Editorial: You, Too, Can Drive Healthcare Efficiency
Little did I know that I would hear HHS Secretary Kathleen Sebelius extoll iTriage's benefits at Datapalooza 3. The app is among new tools that seek to mine healthcare data for innovation and progress.
What does an iPhone app have to do with packaging, and why should you care? I’ll admit, it is a bit of a stretch. But its potential to transform what Sebelius called “lazy data” into an application that could help improve care and reduce costs intrigues me. And its portability offers so much data to patients on demand. As the digital age begins transforming healthcare, I wonder how pharmaceutical and medical device packaging can also support such efficiency, access, and portability.
We’ve all got a lot of work ahead of us. During her keynote address at Datapalooza, Sebelius lamented that despite amazing progress in medicine, a “huge innovation gap in healthcare” remains. There is “little progress in other areas . . . from how patients track and manage their own health, to how they choose a doctor, to how doctors work together to develop a treatment plan,” she said. Instead, “we have massive inefficiencies in our healthcare system that harm our health, waste doctors’ time, drive up costs for families, businesses, and governments. And these inefficiencies contribute to other healthcare challenges.”
Historically there hasn’t been much incentive for efficiency, since improving healthcare historically meant less reimbursement for the system. Financial incentives to reward improvement and innovation were needed, Sebelius said. “Because Medicare and Medicaid together cover about 100 million Americans—one in three—we had to start with those systems, and that’s exactly what we have done through The Affordable Care Act,” she said. Part of the plan includes a national transition to electronic health records (EHRs). “We knew that electronic health records are a key platform for healthcare innovation. They put up-to-date information in the hands of doctors and patients with potentially huge health benefits. A recent study of more than 27,000 adults with diabetes found that those with electronic health records were 600% more likely to get the right care. [A] 600% improvement!”
Sebelius acknowledged high upfront costs and other challenges, so the government has been using funds from America’s Recovery and Reinvestment Act to encourage adoption. Today, “three years later, twice as many hospitals and primary doctors are using EHRs,” she said, “and that trajectory is just going to grow. And with smart phones accounting for more than half of all phones sold in the United States, we are seeing an unprecedented expansion of all platforms that can support new health innovations.” Hence the iTriage app I downloaded.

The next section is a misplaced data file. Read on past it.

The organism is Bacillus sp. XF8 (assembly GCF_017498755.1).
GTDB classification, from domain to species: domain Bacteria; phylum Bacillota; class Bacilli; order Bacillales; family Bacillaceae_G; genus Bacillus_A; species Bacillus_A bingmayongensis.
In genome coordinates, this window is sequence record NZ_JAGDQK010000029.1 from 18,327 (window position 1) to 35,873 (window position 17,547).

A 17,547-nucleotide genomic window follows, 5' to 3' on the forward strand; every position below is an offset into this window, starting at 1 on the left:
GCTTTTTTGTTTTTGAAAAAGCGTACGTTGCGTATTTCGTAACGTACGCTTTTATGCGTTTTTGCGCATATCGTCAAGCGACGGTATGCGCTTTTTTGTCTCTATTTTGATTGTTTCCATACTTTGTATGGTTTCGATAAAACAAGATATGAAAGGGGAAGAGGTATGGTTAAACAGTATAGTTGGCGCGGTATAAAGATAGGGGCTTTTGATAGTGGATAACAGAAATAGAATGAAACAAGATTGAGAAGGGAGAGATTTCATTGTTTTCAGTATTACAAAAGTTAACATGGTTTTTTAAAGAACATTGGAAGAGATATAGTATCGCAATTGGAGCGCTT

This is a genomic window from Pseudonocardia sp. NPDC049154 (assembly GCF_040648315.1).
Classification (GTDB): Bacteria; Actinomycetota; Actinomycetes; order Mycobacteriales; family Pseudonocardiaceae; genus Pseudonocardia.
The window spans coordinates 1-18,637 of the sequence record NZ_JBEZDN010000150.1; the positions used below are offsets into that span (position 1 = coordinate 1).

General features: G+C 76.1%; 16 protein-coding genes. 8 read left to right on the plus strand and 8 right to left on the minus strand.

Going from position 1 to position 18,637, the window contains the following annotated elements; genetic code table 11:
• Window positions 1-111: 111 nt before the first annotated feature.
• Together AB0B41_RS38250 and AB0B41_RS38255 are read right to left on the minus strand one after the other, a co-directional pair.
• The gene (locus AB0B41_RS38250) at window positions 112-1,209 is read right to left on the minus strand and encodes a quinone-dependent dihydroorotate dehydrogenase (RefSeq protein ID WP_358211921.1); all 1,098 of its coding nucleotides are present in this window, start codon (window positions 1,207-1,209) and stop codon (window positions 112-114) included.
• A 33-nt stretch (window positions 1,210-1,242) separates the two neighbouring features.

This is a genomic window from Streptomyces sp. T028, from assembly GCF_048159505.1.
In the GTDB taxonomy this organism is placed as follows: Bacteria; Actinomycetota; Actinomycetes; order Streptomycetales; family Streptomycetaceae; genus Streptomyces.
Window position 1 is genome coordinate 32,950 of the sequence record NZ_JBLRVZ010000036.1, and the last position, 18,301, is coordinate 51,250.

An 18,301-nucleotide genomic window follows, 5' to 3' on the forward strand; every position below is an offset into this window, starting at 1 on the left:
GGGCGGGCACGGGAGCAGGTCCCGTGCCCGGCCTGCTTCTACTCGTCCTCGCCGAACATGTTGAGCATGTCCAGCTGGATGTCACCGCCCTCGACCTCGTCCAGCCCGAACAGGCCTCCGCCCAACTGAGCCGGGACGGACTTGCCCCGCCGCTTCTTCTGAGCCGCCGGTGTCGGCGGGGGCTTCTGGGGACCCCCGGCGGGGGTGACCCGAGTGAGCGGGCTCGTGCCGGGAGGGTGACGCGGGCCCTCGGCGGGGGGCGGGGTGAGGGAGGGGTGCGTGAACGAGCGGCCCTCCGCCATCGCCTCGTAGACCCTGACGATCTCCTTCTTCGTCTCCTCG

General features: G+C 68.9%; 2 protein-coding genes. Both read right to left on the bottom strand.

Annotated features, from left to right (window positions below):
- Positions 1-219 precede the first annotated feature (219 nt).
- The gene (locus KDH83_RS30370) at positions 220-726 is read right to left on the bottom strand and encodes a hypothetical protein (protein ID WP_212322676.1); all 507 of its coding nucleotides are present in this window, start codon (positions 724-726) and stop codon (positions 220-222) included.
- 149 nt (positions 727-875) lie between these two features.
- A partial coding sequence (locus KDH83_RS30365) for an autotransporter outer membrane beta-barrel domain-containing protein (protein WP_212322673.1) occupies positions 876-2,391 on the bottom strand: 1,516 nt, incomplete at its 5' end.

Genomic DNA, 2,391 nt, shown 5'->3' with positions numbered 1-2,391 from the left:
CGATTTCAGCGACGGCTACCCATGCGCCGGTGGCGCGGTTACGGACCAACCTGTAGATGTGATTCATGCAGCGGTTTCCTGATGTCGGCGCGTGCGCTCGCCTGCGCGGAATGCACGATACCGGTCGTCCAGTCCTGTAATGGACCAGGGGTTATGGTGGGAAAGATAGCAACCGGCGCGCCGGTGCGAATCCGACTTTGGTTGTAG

So back to packaging. Electronic health records need consistently accurate inputs that only automated product identification can bring. And I’ll bet that manual prescribing, repackaging, and manual recordkeeping are all processes that contribute to the inefficiencies that Sebelius mentioned. Instead, repackaging should be minimized and product identification should be automated throughout the entire healthcare system, from the supply chain to the hospitals and pharmacies to the patient. Not only will most processes be standardized for efficiency, but many medical errors could be avoided.
Imagine this scenario—a doctor prescribes a drug using a handheld device that automatically records the prescription in the patient’s EHR and transmits it to the pharmacy. The patient receives a bar coded (or other Auto-ID enabling) package and uses a smart phone to learn more about the product and begin tracking compliance. The patient could record symptoms and compliance and could even transmit such data back to the doctor. (Smart packaging could even play the role of the smart device.) Should that patient experience side effects or worse yet need emergency care, there could be alerts sent to the doctor or an electronic record in place for emergency department personnel.
This may sound a little too invasive for some. But chronically ill patients, which make up the bulk of the healthcare system’s expense, could truly benefit from such connectivity.
Daphne Allen, Editor